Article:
With the end of 2007 approaching, Gowlings would like to take this time to review some of the significant changes to Canadian occupational health and safety ("OHS") laws that have occurred during the past year:


employment.alberta.ca On February 1, 2007, the first set of revisions to the OHS Code came into force. The most noteworthy changes occurred in Part 15 - formerly titled, "Locking Out," which is now called, "Managing the Control of Hazardous Energy." February 1, 2007 also brought the addition of two new parts, Part 40 - Utility Workers (Electrical) and Part 41 - Work Requiring Rope Access.

On October 31, 2007, Part 38 of the OHS Code - "Residential Roofing" - expired, requiring all employers in Alberta's roofing industry to comply with the requirements of Part 9 - "Fall Protection."

British Columbia

 www.worksafebc.com On July 26, 2007, a new part under the OHS Regulation, starting at section 3.22, titled "Young or New Workers," came into force. Employers are now required to provide young or new workers with a health and safety orientation that covers prescribed topics, including, but not limited to, working alone, violence and personal protective equipment.

In September 2007, the Board of Directors of WorkSafeBC approved further amendments to the OHS Regulation. Changes to first aid (Part 3), confined spaces (Part 9), fall protection (Part 11), ladders, scaffolds and temporary work platforms (Part 13), cranes and hoists (Part 14), and mobile equipment (Part 16) will come into force on February 1, 2008.


 www.gov.mb.ca/labour On February 1, 2007, twelve previously existing regulations made under The Workplace Safety and Health Act were consolidated into a 44-part document titled, The Workplace Safety and Health Regulation 217/2006 ("WSHR"). Requirements under the WSHR were developed to be more consistent with OHS laws in other Canadian jurisdictions and to provide comprehensible direction with respect to protecting workers' health and safety.

New Brunswick

 www.whscc.nb.ca Bill 18, An Act to Amend the Occupational Health and Safety Act, was proclaimed in June 2007. The new legislation affects any workplace with a Joint Health and Safety Committee ("JHSC") or Health and Safety Representative. The changes are concerning training of JHSC members, the structure of JHSCs on project sites and monthly workplace health and safety inspections.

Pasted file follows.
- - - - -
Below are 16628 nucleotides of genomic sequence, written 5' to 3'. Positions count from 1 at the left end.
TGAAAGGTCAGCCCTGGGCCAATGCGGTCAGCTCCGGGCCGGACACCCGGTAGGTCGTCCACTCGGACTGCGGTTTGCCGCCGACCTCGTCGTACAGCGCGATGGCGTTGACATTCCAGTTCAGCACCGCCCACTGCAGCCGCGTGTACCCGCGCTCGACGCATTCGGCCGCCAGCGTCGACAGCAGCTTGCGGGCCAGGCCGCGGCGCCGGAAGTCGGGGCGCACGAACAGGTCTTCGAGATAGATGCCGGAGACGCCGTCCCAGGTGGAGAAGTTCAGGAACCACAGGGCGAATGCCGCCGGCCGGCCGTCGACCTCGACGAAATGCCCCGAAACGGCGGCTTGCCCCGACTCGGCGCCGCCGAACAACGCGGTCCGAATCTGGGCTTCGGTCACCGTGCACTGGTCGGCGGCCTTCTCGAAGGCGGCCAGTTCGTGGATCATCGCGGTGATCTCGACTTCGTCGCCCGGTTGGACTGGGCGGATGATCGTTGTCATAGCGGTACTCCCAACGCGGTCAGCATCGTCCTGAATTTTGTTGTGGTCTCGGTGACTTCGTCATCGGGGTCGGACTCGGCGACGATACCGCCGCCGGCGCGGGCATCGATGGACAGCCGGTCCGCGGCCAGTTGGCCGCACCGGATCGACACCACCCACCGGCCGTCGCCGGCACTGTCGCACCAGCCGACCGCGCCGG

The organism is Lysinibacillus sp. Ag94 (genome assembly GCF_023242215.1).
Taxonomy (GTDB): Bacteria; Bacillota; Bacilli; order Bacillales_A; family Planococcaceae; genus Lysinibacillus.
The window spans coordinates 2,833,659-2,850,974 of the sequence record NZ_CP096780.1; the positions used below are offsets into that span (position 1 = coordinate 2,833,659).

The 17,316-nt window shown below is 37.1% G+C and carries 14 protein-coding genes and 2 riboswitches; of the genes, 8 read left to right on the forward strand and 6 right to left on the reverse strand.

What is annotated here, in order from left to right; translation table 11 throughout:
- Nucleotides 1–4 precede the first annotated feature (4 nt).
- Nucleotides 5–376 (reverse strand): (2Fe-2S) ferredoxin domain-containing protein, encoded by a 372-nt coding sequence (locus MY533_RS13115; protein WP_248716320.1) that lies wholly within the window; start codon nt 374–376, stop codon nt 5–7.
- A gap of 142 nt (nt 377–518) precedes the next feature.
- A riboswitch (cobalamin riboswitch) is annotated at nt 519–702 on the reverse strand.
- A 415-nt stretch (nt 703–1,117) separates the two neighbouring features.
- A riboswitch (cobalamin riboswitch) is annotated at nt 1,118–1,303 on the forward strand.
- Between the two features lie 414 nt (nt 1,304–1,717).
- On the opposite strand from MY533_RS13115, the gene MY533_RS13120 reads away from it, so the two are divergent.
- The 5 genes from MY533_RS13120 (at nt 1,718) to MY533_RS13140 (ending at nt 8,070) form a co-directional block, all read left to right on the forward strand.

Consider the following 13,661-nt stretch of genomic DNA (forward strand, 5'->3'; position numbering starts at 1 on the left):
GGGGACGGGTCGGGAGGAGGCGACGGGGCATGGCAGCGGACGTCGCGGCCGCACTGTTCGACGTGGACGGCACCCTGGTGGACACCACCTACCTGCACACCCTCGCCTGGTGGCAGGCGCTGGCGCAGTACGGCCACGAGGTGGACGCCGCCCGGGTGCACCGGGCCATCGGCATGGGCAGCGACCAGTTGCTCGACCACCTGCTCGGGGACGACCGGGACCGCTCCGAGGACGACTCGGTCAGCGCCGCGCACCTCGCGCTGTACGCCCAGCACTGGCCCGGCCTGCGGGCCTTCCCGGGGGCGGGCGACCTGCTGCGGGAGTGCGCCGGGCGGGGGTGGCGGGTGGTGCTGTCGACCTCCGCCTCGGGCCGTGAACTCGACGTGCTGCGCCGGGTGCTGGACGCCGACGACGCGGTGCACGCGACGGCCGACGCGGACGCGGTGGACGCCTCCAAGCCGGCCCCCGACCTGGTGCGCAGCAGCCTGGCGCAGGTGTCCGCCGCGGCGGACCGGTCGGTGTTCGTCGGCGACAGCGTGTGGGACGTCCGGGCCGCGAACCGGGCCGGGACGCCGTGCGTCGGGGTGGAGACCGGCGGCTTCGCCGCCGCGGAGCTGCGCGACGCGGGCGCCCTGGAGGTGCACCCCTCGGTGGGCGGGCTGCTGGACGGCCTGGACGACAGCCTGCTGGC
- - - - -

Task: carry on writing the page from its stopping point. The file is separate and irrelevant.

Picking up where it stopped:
Nova Scotia

 www.gov.ns.ca/enla Sections 1 to 6 of the Violence in the Workplace Regulations, made under section 82 of the Occupational Health and Safety Act, came into force on October 1, 2007. Sections 7 to 16 are scheduled to come into force on April 1, 2008. This regulation requires employers to recognize violence as a workplace hazard, assess the risk of the hazard of violence, develop a violence prevention plan and provide training and supervision regarding the violence and prevention plan to workers.


 www.labour.gov.on.ca On July 1, 2007, the Industrial Establishments Regulation lowered the eight-hour time-weighted average noise level that a worker can be exposed to from 90 decibels to 85 decibels. In addition, a new time weighted averaging system was introduced to provide greater precision when quantifying noise exposure.

On October 1, 2007, revisions to section 11 of Mines and Mining Plants came into force. The revisions relate to prescribed training requirements for mine workers.

Be sure to stay tuned to the OHSLAWTM Report and the OHSLAWTM Podcast throughout 2008 to keep current with significant changes to Canadian OHS laws. All the best to you and yours during what Gowlings hopes to be a very safe and happy holiday
season! ??